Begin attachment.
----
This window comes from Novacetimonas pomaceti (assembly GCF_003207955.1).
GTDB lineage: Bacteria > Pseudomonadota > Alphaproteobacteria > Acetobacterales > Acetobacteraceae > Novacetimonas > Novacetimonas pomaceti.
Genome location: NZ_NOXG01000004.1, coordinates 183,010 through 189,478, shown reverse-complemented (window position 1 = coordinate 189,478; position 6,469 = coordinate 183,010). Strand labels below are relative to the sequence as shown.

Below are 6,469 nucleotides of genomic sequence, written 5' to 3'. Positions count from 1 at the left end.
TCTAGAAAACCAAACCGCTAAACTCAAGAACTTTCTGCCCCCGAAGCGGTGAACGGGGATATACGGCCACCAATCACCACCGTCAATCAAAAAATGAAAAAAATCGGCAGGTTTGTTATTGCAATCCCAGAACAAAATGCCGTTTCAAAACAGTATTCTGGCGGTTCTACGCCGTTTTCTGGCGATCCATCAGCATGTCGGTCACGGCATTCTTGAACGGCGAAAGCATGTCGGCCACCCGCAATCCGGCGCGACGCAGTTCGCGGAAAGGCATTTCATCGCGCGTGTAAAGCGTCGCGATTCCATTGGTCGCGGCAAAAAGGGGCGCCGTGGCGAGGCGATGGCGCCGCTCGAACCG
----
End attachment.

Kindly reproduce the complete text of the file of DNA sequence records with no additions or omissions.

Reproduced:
This window comes from Novacetimonas pomaceti (assembly GCF_003207955.1).
GTDB lineage: Bacteria > Pseudomonadota > Alphaproteobacteria > Acetobacterales > Acetobacteraceae > Novacetimonas > Novacetimonas pomaceti.
Genome location: NZ_NOXG01000004.1, coordinates 183,010 through 189,478, shown reverse-complemented (window position 1 = coordinate 189,478; position 6,469 = coordinate 183,010). Strand labels below are relative to the sequence as shown.

Below are 6,469 nucleotides of genomic sequence, written 5' to 3'. Positions count from 1 at the left end.
TCTAGAAAACCAAACCGCTAAACTCAAGAACTTTCTGCCCCCGAAGCGGTGAACGGGGATATACGGCCACCAATCACCACCGTCAATCAAAAAATGAAAAAAATCGGCAGGTTTGTTATTGCAATCCCAGAACAAAATGCCGTTTCAAAACAGTATTCTGGCGGTTCTACGCCGTTTTCTGGCGATCCATCAGCATGTCGGTCACGGCATTCTTGAACGGCGAAAGCATGTCGGCCACCCGCAATCCGGCGCGACGCAGTTCGCGGAAAGGCATTTCATCGCGCGTGTAAAGCGTCGCGATTCCATTGGTCGCGGCAAAAAGGGGCGCCGTGGCGAGGCGATGGCGCCGCTCGAACCG